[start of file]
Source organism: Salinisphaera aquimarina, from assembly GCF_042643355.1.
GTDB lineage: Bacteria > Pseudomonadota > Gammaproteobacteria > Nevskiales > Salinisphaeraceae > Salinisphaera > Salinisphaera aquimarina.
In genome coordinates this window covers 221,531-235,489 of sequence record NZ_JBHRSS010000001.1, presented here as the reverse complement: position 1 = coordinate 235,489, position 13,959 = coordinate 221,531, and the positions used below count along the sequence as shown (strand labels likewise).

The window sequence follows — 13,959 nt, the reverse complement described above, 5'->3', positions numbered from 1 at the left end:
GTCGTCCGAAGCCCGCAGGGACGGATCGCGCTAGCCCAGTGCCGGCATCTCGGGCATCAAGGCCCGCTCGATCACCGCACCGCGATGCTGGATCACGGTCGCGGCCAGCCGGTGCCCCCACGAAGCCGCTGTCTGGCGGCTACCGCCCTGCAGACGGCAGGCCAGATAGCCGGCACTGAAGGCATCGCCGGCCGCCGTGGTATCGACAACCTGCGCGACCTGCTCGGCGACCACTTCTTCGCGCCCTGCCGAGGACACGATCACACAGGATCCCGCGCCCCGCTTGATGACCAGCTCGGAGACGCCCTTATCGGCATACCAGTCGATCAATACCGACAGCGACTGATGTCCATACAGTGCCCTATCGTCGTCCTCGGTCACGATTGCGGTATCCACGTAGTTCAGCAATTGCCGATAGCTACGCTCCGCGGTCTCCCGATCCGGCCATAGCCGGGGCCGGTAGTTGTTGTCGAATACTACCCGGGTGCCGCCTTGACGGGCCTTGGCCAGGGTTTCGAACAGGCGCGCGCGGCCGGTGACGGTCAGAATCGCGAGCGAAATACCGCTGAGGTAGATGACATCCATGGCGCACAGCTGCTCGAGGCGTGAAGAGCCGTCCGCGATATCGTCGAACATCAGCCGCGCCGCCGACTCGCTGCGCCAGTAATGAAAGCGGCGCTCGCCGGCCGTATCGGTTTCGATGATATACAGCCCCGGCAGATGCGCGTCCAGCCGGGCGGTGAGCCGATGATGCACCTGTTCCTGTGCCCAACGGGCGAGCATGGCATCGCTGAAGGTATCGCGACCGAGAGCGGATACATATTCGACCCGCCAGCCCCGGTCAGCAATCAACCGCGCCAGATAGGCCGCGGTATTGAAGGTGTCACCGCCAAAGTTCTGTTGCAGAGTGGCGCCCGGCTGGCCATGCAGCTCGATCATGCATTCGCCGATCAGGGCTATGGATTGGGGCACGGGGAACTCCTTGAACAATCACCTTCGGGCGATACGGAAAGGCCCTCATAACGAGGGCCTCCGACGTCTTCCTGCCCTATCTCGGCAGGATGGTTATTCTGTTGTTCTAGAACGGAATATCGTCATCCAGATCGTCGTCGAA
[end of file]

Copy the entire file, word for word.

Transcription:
Source organism: Salinisphaera aquimarina, from assembly GCF_042643355.1.
GTDB lineage: Bacteria > Pseudomonadota > Gammaproteobacteria > Nevskiales > Salinisphaeraceae > Salinisphaera > Salinisphaera aquimarina.
In genome coordinates this window covers 221,531-235,489 of sequence record NZ_JBHRSS010000001.1, presented here as the reverse complement: position 1 = coordinate 235,489, position 13,959 = coordinate 221,531, and the positions used below count along the sequence as shown (strand labels likewise).

The window sequence follows — 13,959 nt, the reverse complement described above, 5'->3', positions numbered from 1 at the left end:
GTCGTCCGAAGCCCGCAGGGACGGATCGCGCTAGCCCAGTGCCGGCATCTCGGGCATCAAGGCCCGCTCGATCACCGCACCGCGATGCTGGATCACGGTCGCGGCCAGCCGGTGCCCCCACGAAGCCGCTGTCTGGCGGCTACCGCCCTGCAGACGGCAGGCCAGATAGCCGGCACTGAAGGCATCGCCGGCCGCCGTGGTATCGACAACCTGCGCGACCTGCTCGGCGACCACTTCTTCGCGCCCTGCCGAGGACACGATCACACAGGATCCCGCGCCCCGCTTGATGACCAGCTCGGAGACGCCCTTATCGGCATACCAGTCGATCAATACCGACAGCGACTGATGTCCATACAGTGCCCTATCGTCGTCCTCGGTCACGATTGCGGTATCCACGTAGTTCAGCAATTGCCGATAGCTACGCTCCGCGGTCTCCCGATCCGGCCATAGCCGGGGCCGGTAGTTGTTGTCGAATACTACCCGGGTGCCGCCTTGACGGGCCTTGGCCAGGGTTTCGAACAGGCGCGCGCGGCCGGTGACGGTCAGAATCGCGAGCGAAATACCGCTGAGGTAGATGACATCCATGGCGCACAGCTGCTCGAGGCGTGAAGAGCCGTCCGCGATATCGTCGAACATCAGCCGCGCCGCCGACTCGCTGCGCCAGTAATGAAAGCGGCGCTCGCCGGCCGTATCGGTTTCGATGATATACAGCCCCGGCAGATGCGCGTCCAGCCGGGCGGTGAGCCGATGATGCACCTGTTCCTGTGCCCAACGGGCGAGCATGGCATCGCTGAAGGTATCGCGACCGAGAGCGGATACATATTCGACCCGCCAGCCCCGGTCAGCAATCAACCGCGCCAGATAGGCCGCGGTATTGAAGGTGTCACCGCCAAAGTTCTGTTGCAGAGTGGCGCCCGGCTGGCCATGCAGCTCGATCATGCATTCGCCGATCAGGGCTATGGATTGGGGCACGGGGAACTCCTTGAACAATCACCTTCGGGCGATACGGAAAGGCCCTCATAACGAGGGCCTCCGACGTCTTCCTGCCCTATCTCGGCAGGATGGTTATTCTGTTGTTCTAGAACGGAATATCGTCATCCAGATCGTCGTCGAA